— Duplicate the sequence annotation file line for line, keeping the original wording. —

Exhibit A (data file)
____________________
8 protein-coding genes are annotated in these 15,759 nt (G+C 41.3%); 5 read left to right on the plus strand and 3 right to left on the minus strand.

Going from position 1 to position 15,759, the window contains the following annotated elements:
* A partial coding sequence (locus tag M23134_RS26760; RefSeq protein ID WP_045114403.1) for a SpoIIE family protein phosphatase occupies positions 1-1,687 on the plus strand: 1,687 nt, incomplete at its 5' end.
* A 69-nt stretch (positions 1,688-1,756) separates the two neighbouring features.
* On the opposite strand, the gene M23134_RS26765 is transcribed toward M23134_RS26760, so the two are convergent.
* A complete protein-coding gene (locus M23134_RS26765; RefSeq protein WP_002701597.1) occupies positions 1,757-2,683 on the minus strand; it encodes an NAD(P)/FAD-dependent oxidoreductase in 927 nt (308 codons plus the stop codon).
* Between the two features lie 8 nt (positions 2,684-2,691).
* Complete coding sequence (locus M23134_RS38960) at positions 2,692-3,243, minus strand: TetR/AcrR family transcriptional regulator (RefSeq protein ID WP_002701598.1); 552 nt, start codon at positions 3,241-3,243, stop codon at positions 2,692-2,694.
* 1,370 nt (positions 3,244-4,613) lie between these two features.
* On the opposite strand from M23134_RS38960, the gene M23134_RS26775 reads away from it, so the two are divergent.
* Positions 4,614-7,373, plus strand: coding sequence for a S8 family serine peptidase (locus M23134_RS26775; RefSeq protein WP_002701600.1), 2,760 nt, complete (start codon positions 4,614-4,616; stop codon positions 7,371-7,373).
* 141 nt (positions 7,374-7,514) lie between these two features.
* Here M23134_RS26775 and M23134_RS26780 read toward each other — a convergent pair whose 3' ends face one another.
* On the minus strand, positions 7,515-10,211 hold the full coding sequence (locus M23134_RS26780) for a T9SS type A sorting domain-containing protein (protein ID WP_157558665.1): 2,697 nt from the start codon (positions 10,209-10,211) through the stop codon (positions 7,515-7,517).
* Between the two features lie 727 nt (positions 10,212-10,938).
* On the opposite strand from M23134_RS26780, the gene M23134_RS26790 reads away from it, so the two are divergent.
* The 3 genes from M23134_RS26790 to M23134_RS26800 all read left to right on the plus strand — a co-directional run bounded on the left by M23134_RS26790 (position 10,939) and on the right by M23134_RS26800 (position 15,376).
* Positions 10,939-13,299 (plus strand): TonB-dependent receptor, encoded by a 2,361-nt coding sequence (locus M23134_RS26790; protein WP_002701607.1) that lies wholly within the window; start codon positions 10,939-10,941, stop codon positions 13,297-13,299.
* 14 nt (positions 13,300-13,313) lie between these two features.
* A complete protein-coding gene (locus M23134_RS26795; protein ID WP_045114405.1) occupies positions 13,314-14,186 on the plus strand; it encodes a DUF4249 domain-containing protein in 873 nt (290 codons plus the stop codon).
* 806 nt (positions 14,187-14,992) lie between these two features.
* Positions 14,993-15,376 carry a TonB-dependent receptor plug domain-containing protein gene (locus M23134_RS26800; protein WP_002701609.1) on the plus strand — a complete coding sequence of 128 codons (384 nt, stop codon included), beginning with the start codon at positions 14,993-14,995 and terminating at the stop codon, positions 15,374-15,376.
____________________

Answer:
8 protein-coding genes are annotated in these 15,759 nt (G+C 41.3%); 5 read left to right on the plus strand and 3 right to left on the minus strand.

Going from position 1 to position 15,759, the window contains the following annotated elements:
* A partial coding sequence (locus tag M23134_RS26760; RefSeq protein ID WP_045114403.1) for a SpoIIE family protein phosphatase occupies positions 1-1,687 on the plus strand: 1,687 nt, incomplete at its 5' end.
* A 69-nt stretch (positions 1,688-1,756) separates the two neighbouring features.
* On the opposite strand, the gene M23134_RS26765 is transcribed toward M23134_RS26760, so the two are convergent.
* A complete protein-coding gene (locus M23134_RS26765; RefSeq protein WP_002701597.1) occupies positions 1,757-2,683 on the minus strand; it encodes an NAD(P)/FAD-dependent oxidoreductase in 927 nt (308 codons plus the stop codon).
* Between the two features lie 8 nt (positions 2,684-2,691).
* Complete coding sequence (locus M23134_RS38960) at positions 2,692-3,243, minus strand: TetR/AcrR family transcriptional regulator (RefSeq protein ID WP_002701598.1); 552 nt, start codon at positions 3,241-3,243, stop codon at positions 2,692-2,694.
* 1,370 nt (positions 3,244-4,613) lie between these two features.
* On the opposite strand from M23134_RS38960, the gene M23134_RS26775 reads away from it, so the two are divergent.
* Positions 4,614-7,373, plus strand: coding sequence for a S8 family serine peptidase (locus M23134_RS26775; RefSeq protein WP_002701600.1), 2,760 nt, complete (start codon positions 4,614-4,616; stop codon positions 7,371-7,373).
* 141 nt (positions 7,374-7,514) lie between these two features.
* Here M23134_RS26775 and M23134_RS26780 read toward each other — a convergent pair whose 3' ends face one another.
* On the minus strand, positions 7,515-10,211 hold the full coding sequence (locus M23134_RS26780) for a T9SS type A sorting domain-containing protein (protein ID WP_157558665.1): 2,697 nt from the start codon (positions 10,209-10,211) through the stop codon (positions 7,515-7,517).
* Between the two features lie 727 nt (positions 10,212-10,938).
* On the opposite strand from M23134_RS26780, the gene M23134_RS26790 reads away from it, so the two are divergent.
* The 3 genes from M23134_RS26790 to M23134_RS26800 all read left to right on the plus strand — a co-directional run bounded on the left by M23134_RS26790 (position 10,939) and on the right by M23134_RS26800 (position 15,376).
* Positions 10,939-13,299 (plus strand): TonB-dependent receptor, encoded by a 2,361-nt coding sequence (locus M23134_RS26790; protein WP_002701607.1) that lies wholly within the window; start codon positions 10,939-10,941, stop codon positions 13,297-13,299.
* 14 nt (positions 13,300-13,313) lie between these two features.
* A complete protein-coding gene (locus M23134_RS26795; protein ID WP_045114405.1) occupies positions 13,314-14,186 on the plus strand; it encodes a DUF4249 domain-containing protein in 873 nt (290 codons plus the stop codon).
* 806 nt (positions 14,187-14,992) lie between these two features.
* Positions 14,993-15,376 carry a TonB-dependent receptor plug domain-containing protein gene (locus M23134_RS26800; protein WP_002701609.1) on the plus strand — a complete coding sequence of 128 codons (384 nt, stop codon included), beginning with the start codon at positions 14,993-14,995 and terminating at the stop codon, positions 15,374-15,376.